Camp Hill, PA –The Pennsylvania Parks and Forests Foundation (PPFF), the only non-profit whose mission is Pennsylvania’s state parks and forests, has a long term goal of placing an accessible canoe and kayak launch at Little Buffalo State Park. To kick start the $50,000 fundraising goal, a challenge grant from McCormac Foundation of up to $10,000 has been received. For every dollar donated to PPFF by December 31, 2018 to the Little Buffalo Dock Fund, the McCormac Foundation will match with a dollar, up to $10,000.
According to Cornell University’s annual Disability Status Report, 7.3% of Pennsylvania’s population has an ambulatory disability.
From canoeing to kayaking and rafting, paddle sports have become increasingly popular in the disabled community in recent years. Part of the reason is the relative affordability and the proximity of lakes like at Little Buffalo State Park. Children and adults with disabilities , wounded veterans, and people with balance challenges are safely experiencing new freedom, learning new skills, and benefiting from the exercise. As a sport, paddling emphasizes the individual’s ability, with water acting as the great equalizer. Places where PPFF has placed accessible canoe and kayak launches
Pennsylvania also has an aging population, which sometimes means reduced mobility and balance challenges. An ADA dock empowers people of all ages to engage in healthy living by reducing stress, empowering personal fitness, and developing skills and confidence. As one user of a dock said, “Being able to navigate the water on my own built my confidence, enabling me to regain my independence and personal power.”
Little Buffalo State Park, located 40 miles northwest of Harrisburg, receives about 400,000 visitors a year. Visitors commonly come from Dauphin, Cumberland, Perry, and Juniata counties. The goal is to make Holman Lake at Little Buffalo State Park accessible to people of all abilities through the placement of an ADA dock, such as the one pictured on the left.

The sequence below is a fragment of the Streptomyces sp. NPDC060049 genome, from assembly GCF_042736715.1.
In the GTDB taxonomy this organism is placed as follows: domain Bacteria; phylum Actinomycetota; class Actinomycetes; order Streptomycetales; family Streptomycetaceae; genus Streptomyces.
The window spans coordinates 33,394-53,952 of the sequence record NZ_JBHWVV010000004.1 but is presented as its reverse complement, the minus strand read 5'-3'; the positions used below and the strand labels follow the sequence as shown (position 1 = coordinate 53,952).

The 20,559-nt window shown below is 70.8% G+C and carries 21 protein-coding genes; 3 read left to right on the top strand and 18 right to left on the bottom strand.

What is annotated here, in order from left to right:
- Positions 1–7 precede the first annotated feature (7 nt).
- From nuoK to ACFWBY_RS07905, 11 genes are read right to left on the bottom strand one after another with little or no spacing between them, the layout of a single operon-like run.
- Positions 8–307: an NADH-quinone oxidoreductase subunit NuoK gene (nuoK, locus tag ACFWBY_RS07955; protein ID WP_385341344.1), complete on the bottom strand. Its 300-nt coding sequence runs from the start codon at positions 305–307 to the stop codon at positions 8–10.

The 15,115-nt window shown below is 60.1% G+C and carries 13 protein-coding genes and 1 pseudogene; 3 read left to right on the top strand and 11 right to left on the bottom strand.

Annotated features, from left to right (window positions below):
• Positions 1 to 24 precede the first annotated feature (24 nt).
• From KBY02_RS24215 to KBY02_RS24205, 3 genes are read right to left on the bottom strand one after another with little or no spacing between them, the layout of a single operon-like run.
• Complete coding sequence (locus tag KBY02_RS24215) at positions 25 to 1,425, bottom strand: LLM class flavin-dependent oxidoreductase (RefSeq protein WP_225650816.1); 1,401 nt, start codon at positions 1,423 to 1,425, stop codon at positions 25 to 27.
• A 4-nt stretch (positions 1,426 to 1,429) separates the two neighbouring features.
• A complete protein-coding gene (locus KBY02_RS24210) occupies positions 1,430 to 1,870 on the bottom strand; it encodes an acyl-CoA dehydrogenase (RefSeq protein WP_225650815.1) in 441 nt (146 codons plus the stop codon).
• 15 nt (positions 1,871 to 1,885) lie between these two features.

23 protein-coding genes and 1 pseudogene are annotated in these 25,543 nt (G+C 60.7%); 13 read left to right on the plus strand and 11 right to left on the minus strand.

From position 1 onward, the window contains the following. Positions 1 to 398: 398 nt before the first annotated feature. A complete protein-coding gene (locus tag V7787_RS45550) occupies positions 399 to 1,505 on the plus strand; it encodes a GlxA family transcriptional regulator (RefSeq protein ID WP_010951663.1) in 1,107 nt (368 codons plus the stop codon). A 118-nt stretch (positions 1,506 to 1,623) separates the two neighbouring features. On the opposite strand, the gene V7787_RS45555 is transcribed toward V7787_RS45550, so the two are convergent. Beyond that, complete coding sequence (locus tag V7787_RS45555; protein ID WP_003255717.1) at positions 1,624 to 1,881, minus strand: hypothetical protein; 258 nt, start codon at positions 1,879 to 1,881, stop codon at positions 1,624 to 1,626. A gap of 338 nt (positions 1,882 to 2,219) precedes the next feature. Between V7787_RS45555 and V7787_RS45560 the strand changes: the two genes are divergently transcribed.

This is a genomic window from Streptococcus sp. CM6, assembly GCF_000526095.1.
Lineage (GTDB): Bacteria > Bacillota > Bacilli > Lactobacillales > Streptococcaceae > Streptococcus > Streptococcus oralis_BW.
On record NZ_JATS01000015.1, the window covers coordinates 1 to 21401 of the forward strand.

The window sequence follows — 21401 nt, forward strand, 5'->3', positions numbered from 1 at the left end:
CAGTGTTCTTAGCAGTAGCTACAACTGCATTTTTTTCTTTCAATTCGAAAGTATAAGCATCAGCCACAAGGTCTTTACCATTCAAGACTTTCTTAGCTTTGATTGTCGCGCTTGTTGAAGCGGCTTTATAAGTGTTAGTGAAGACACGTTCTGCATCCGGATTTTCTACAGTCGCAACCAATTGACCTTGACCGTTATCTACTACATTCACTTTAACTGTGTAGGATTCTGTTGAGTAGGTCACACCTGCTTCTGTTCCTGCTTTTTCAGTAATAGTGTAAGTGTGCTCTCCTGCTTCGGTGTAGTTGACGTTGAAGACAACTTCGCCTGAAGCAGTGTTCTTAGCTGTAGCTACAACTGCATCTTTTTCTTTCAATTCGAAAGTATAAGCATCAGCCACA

The kayak launch and associated site preparation to accommodate wheelchairs will greatly improve visitor access to Holman Lake, particularly those with disabilities, balance issues, or suffering from a medical impairment.
The accessible transfer system for kayaks and canoes provides individuals with disabilities accessibility that exceeds the minimum requirements of the Americans with Disabilities Act (ADA). The transfer bench and transfer slide boards allow users to transfer from their wheelchairs to the bench, then slide over to a point directly above the waiting boat, and drop down into a kayak or canoe. Side rails along the launch allow boaters to push off into the water or pull their boats back into place to transfer back out and into the chair. The transfer bench is built with two heights for transfer from wheelchairs of varying sizes, and the transfer slide boards accommodate differing watercraft heights.
PPFF’s experience has found that all populations, including Veterans with mobility issues, have benefitted by the placement of ADA docks at other locations. Spending time on the water is a great way to not only enjoy our state parks, it has also been shown to reduce stress, build endurance, improve mental health, and create a sense of community with other paddlers.
To help the Foundation reach the $10,000 mark by December 31st, contributions can be made at:

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